Border & Immigration

The White House

HOUSTON — The U.S. government says it “erroneously” awarded three-year work permits to 2,000 people under President Barack Obama's executive immigration action after a judge had put the plan on hold.

The revelation is the second time the federal government has had to clarify whether part of the immigration plan had been implemented after a court order that put it on hold.

In a court document filed Thursday, the Justice Department said that U.S. Citizen and Immigration Services discovered that about 2,000 individuals had been mistakenly sent three-year work authorizations after U.S. District Judge Andrew Hanen in Brownsville, Texas, issued a preliminary injunction on Feb. 16 that temporarily blocked the immigration action.

Immigration: Where Do The Presidential Hopefuls Stand?

May 7, 2015
ACLU of Texas

WASHINGTON — Immigration, a prominent issue as the presidential campaign begins in earnest, is a complicated, emotional and broad subject. But for political purposes there’s a very real question to be answered: What to do about the estimated 11 million people in the country illegally.

President Barack Obama says his executive actions blocking the deportation of millions living illegally in the U.S. go as far as the law allows. But Hillary Rodham Clinton says that if she becomes president, she would go even further.

Joy Diaz / KUT Public Radio

This week on Fronteras:

--A half-million people on the Texas-Mexico border live in colonias which often lack running water, electricity and basic services.  The Obama Administration wants border states to spend more money to improve life in these communities.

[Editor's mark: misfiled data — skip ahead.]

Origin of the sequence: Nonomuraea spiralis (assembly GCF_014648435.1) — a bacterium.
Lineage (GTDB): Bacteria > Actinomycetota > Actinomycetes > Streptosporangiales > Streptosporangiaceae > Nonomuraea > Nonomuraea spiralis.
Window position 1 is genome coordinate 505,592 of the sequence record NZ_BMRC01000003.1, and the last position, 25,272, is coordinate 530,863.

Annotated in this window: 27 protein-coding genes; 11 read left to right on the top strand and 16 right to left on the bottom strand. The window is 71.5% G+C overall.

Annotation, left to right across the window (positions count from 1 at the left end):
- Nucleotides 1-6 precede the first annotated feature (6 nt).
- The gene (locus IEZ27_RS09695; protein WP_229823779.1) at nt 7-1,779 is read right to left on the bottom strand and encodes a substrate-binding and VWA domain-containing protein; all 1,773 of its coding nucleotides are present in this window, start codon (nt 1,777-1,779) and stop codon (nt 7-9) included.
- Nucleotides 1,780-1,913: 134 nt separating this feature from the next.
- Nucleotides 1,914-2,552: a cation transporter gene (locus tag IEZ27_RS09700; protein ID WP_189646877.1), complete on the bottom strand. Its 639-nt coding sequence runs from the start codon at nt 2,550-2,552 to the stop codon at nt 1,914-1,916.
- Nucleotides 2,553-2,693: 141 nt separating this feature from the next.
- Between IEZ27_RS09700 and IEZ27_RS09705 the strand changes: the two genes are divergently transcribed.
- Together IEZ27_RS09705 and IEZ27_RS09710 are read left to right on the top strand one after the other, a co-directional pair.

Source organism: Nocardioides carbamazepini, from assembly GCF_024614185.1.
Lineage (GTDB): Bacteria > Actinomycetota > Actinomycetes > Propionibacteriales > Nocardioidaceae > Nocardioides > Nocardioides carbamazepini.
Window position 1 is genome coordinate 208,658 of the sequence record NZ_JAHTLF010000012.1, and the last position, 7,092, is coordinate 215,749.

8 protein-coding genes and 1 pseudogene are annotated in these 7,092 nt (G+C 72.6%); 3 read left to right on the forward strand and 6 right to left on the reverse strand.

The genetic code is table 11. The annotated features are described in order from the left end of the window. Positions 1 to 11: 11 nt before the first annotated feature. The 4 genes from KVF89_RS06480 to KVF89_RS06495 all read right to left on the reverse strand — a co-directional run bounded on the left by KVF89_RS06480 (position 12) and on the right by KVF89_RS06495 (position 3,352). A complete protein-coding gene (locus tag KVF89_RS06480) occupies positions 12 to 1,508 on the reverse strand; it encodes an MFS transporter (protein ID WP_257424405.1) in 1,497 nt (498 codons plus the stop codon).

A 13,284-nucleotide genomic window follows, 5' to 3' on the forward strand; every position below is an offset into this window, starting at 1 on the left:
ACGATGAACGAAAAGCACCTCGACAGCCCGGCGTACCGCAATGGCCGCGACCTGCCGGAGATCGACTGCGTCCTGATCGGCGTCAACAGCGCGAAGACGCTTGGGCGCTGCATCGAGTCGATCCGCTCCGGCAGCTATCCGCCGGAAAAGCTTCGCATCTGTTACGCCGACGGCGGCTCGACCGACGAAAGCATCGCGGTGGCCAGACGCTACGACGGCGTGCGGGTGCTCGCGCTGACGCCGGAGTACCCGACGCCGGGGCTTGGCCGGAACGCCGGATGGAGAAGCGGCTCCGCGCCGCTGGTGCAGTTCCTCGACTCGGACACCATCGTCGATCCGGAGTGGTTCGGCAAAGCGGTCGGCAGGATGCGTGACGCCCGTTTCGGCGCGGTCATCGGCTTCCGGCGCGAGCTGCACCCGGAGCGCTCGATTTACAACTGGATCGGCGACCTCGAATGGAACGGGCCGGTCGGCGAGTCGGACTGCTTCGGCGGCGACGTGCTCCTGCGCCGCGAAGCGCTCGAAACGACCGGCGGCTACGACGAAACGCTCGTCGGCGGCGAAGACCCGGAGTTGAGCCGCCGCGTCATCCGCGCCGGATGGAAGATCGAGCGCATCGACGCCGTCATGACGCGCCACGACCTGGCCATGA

--The Cardinal considered to be Pope Francis’ most reliable advisor blames Mexican drugs lords for the surge of Central American children crossing the border into the United States.

--Attorneys get courtroom training on how to win asylum for detained immigrant mothers and children.

Rio Grande Valley Adds To Border Horse Patrol

Apr 30, 2015
Courtesy: U.S. Customs And Border Protection

MISSION, Texas — Jared Barton has ridden horses since he was a toddler.

But rumbling on a Florida cattle ranch isn’t the same as the trails he’ll traverse going forward — the rough terrain of immigrant and drug smuggling trails in the Rio Grande Valley.

The Monitor reports Barton is one of the latest members of the U.S. Border Horse Patrol, a specialty group of agents that work on horseback and have been doing so since the early 1920s.

The 38-year-old agent was one of seven agents who officially completed a six-week training course to join the group in the Rio Grande Valley sector.

As NPR and other news outlets report about the hundreds of people killed this month when the ship they were on went down off the Libyan coast, the stories are referring to those who died as "migrants."

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